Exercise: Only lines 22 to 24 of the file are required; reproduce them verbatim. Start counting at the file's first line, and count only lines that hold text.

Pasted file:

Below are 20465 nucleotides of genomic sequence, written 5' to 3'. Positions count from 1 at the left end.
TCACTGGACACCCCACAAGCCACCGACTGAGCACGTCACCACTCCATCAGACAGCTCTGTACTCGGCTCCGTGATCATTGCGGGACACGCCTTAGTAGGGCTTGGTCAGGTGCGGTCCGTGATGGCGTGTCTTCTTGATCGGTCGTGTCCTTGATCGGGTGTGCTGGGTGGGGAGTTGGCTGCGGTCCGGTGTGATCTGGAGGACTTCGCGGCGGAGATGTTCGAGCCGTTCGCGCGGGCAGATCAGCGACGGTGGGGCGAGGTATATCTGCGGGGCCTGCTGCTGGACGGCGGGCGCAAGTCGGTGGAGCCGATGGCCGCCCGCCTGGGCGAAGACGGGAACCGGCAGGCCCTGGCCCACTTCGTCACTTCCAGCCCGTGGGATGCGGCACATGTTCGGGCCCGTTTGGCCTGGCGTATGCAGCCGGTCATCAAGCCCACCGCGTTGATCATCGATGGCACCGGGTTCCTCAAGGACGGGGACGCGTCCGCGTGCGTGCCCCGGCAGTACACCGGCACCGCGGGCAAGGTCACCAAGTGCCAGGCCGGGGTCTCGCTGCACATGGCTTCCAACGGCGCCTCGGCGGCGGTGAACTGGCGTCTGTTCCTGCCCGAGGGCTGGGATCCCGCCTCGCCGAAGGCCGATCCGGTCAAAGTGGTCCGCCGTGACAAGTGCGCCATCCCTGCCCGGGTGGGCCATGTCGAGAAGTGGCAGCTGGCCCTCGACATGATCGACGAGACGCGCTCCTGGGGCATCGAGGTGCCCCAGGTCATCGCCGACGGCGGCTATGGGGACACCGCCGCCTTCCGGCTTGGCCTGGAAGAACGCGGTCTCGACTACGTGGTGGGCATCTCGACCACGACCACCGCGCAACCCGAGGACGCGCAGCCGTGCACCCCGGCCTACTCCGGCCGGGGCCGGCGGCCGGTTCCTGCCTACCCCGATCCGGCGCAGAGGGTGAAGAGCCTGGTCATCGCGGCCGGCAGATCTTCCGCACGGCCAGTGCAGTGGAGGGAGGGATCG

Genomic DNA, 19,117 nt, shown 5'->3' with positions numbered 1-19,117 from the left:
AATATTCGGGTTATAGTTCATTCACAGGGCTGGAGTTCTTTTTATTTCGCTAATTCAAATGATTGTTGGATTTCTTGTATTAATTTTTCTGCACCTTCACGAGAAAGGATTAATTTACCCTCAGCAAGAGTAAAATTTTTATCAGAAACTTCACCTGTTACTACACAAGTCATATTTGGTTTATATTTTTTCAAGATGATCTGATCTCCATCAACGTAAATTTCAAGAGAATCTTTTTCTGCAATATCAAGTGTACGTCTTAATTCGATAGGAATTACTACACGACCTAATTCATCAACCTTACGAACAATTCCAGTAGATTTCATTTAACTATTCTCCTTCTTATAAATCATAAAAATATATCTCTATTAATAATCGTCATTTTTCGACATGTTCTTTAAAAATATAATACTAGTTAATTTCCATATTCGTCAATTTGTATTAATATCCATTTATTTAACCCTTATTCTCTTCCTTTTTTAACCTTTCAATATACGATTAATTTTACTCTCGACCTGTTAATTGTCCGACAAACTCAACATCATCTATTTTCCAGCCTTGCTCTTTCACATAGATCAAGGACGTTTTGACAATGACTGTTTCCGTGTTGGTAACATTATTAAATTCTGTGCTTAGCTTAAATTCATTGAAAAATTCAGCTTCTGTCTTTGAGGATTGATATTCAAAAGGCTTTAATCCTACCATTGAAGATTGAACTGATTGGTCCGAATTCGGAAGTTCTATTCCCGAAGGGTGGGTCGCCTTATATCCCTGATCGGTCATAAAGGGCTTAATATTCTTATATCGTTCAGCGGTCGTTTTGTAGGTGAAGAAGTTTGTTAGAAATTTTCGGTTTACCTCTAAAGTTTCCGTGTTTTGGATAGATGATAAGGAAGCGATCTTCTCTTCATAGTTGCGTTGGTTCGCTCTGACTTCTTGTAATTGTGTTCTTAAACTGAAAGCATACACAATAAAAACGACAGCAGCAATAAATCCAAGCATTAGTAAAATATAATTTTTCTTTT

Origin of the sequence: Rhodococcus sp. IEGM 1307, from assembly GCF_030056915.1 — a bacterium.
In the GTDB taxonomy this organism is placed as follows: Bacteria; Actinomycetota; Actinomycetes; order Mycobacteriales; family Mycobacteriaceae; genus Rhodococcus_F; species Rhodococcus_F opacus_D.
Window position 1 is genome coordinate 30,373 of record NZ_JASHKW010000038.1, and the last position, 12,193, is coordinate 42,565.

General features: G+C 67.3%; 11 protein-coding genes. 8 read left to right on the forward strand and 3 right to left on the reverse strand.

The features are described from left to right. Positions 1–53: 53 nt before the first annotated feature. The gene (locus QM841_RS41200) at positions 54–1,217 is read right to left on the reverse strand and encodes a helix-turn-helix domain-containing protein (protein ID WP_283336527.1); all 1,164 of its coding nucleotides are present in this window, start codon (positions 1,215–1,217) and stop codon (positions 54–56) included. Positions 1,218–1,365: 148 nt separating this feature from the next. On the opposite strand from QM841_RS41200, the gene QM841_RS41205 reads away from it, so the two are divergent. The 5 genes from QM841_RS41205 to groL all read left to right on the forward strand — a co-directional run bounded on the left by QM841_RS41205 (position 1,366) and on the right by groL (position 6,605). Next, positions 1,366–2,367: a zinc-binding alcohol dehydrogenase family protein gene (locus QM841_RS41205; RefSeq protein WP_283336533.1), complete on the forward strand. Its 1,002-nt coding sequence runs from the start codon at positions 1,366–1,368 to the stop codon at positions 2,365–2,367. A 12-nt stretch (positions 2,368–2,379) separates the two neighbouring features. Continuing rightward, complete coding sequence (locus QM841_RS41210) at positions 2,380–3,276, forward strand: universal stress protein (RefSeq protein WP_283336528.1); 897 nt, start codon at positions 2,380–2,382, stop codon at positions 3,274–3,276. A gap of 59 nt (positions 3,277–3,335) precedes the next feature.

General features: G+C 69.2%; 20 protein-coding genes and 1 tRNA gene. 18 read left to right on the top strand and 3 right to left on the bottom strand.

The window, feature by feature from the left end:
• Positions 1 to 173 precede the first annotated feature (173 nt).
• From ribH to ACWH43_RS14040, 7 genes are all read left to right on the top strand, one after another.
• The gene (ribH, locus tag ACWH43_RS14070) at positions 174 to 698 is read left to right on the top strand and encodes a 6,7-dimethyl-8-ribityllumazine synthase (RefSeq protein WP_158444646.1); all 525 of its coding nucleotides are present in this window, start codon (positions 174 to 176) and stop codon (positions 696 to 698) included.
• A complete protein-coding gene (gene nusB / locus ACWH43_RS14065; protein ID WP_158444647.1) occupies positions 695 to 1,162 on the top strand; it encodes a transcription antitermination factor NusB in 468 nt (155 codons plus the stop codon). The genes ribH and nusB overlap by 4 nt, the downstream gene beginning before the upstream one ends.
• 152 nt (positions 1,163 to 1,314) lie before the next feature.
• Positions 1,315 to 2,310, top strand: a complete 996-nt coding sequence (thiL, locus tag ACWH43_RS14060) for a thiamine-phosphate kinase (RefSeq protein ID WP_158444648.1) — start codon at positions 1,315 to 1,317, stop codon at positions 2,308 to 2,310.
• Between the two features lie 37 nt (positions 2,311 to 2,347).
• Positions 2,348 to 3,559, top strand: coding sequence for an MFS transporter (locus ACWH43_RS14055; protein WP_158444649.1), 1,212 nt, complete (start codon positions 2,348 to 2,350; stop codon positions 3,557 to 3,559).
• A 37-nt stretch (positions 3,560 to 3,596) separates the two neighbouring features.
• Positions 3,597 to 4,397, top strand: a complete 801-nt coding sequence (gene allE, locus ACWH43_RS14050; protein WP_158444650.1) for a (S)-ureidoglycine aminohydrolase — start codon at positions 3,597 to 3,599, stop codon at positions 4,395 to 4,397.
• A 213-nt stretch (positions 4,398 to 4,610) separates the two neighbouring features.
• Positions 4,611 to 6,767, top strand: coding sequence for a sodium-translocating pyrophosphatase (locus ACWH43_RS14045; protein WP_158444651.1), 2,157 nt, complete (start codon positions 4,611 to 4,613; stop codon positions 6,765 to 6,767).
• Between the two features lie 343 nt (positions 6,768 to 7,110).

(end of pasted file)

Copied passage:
• A 213-nt stretch (positions 4,398 to 4,610) separates the two neighbouring features.
• Positions 4,611 to 6,767, top strand: coding sequence for a sodium-translocating pyrophosphatase (locus ACWH43_RS14045; protein WP_158444651.1), 2,157 nt, complete (start codon positions 4,611 to 4,613; stop codon positions 6,765 to 6,767).
• Between the two features lie 343 nt (positions 6,768 to 7,110).